18. Secondly, sub-section (3) provides that the decision of the Election Tribunal on an election petition shall be final subject only to sub-section (4) of section 30 of the Ordinance. Sub-section (4) of section 30 of the Ordinance gives a right of appeal to a person who feels aggrieved by a decision of the Election Tribunal within thirty days of pronouncement of the decision to the District Judge in whose jurisdiction the election in dispute was held. It should be noted that the District Judge has not been described as an appellate tribunal. District Judge here must be understood as the principal civil Court in the District. And the word ‘decision’ here means only the final order in disposing of the election dispute and does not include an interlocutory order.
19. Old section 115 of the Code of Civil Procedure has been amended by Act XXIX of 2003. Sub-section (2) of section 115 of the Code now empowers the District Judge to call for record of any suit or proceeding, in which order has been passed by a Court of Joint District Judge or Senior Assistant Judge or Assistant Judge from which no appeal lies and if such Court appears to have committed any error of law resulting in an error in such order occasioning failure of justice, and revise such order and make such order as it thinks fit and proper. In the case before me, second Joint District Judge was appointed the Election Tribunal at Sherpur. Its order calling the election materials for recount of the votes is an interlocutory order pending its decision finally disposing of the election petition under sub-section 3 of section 37 of the Ordinance. No appeal is provided against such an interlocutory order. Sub-section 2 of section 115 of the Code of Civil Procedure empowers the District Judge to revise such an interlocutory order of the Joint District Judge acting as an Election Tribunal.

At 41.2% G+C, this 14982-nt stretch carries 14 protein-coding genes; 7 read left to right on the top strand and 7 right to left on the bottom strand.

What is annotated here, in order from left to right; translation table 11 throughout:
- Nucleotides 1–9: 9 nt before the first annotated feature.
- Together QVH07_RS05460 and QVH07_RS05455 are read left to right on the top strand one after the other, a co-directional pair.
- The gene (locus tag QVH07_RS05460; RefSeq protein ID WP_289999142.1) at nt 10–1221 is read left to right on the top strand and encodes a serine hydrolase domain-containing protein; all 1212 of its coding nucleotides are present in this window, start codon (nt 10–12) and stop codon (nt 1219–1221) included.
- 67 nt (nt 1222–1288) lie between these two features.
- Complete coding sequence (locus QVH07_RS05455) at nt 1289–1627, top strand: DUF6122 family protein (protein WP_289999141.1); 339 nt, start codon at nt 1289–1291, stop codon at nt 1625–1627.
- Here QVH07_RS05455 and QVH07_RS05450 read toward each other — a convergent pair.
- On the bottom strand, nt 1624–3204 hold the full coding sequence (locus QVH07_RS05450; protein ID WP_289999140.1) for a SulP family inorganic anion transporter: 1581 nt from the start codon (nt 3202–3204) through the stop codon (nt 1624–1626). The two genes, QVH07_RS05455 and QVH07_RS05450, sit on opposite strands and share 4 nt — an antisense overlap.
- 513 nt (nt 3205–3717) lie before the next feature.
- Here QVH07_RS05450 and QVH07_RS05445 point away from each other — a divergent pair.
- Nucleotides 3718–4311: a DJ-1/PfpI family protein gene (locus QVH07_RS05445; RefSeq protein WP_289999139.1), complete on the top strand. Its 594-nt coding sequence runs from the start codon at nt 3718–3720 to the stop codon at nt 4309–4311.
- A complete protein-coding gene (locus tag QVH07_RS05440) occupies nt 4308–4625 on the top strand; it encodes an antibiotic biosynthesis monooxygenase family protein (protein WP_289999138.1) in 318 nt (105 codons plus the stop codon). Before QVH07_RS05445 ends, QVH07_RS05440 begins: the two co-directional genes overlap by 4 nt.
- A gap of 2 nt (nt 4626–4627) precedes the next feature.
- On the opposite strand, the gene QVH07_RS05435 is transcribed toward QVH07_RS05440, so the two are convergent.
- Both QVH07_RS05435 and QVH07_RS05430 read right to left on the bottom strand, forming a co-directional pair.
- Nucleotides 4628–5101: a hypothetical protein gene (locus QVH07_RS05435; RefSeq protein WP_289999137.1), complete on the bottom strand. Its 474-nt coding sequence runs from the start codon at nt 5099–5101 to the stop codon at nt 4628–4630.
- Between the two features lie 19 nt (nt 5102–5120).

20. In 2/3 cases, this Division took the view that this Division has got no jurisdiction to revise an interlocutory order of an Election Tribunal. In many other cases, I find appropriate order was passed by this Division either in making absolute or discharging the Rule issued upon a revision application made under old section 115 of the Code. The view that no revision was maintainable against an order of an Election Tribunal was mainly based on the erstwhile provision of section 115 of the Code that an Election Tribunal was “not a Court subordinate to the High Court Division”. That principle could no more be now pressed into application in the exercise of revision jurisdiction by the District Judge. Newer provisions of sub-section 2 of section 115 of the Code do not leave any scope for any controversy after clearly naming the subordinate Courts from whose orders a revision would lie before the District Judge.
21. For the reasons aforesaid, I find no substance in the submissions of Mr. Idris, I also find the first revision Court did not commit any error, which resulted in an important question of law occasioning failure of justice.
22. In the result, the Rule is discharged with cost. Cost is assessed at taka two thousand. Order of stay granted at the time of issue of the Rule is hereby recalled and vacated.
Send down the record at once.
Source: 59 DLR (2007) 137